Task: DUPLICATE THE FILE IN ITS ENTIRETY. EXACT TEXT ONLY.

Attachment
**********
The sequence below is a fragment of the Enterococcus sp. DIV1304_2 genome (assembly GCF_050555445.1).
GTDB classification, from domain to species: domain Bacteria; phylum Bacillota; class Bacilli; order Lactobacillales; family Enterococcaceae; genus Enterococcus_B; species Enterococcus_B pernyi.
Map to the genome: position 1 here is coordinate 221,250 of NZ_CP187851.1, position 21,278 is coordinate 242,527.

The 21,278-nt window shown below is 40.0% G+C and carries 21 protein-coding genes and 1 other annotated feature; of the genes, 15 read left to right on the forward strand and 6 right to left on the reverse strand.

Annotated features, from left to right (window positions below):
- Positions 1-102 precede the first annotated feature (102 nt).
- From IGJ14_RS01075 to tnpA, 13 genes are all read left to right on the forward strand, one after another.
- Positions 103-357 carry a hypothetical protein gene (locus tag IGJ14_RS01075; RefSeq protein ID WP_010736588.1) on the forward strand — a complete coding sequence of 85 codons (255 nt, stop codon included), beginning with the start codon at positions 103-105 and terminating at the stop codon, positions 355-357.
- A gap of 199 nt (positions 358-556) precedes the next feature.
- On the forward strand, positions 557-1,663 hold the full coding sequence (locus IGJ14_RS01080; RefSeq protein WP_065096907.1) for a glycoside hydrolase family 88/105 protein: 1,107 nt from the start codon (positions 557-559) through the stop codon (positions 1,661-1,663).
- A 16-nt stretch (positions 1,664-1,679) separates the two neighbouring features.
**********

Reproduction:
The sequence below is a fragment of the Enterococcus sp. DIV1304_2 genome (assembly GCF_050555445.1).
GTDB classification, from domain to species: domain Bacteria; phylum Bacillota; class Bacilli; order Lactobacillales; family Enterococcaceae; genus Enterococcus_B; species Enterococcus_B pernyi.
Map to the genome: position 1 here is coordinate 221,250 of NZ_CP187851.1, position 21,278 is coordinate 242,527.

The 21,278-nt window shown below is 40.0% G+C and carries 21 protein-coding genes and 1 other annotated feature; of the genes, 15 read left to right on the forward strand and 6 right to left on the reverse strand.

Annotated features, from left to right (window positions below):
- Positions 1-102 precede the first annotated feature (102 nt).
- From IGJ14_RS01075 to tnpA, 13 genes are all read left to right on the forward strand, one after another.
- Positions 103-357 carry a hypothetical protein gene (locus tag IGJ14_RS01075; RefSeq protein ID WP_010736588.1) on the forward strand — a complete coding sequence of 85 codons (255 nt, stop codon included), beginning with the start codon at positions 103-105 and terminating at the stop codon, positions 355-357.
- A gap of 199 nt (positions 358-556) precedes the next feature.
- On the forward strand, positions 557-1,663 hold the full coding sequence (locus IGJ14_RS01080; RefSeq protein WP_065096907.1) for a glycoside hydrolase family 88/105 protein: 1,107 nt from the start codon (positions 557-559) through the stop codon (positions 1,661-1,663).
- A 16-nt stretch (positions 1,664-1,679) separates the two neighbouring features.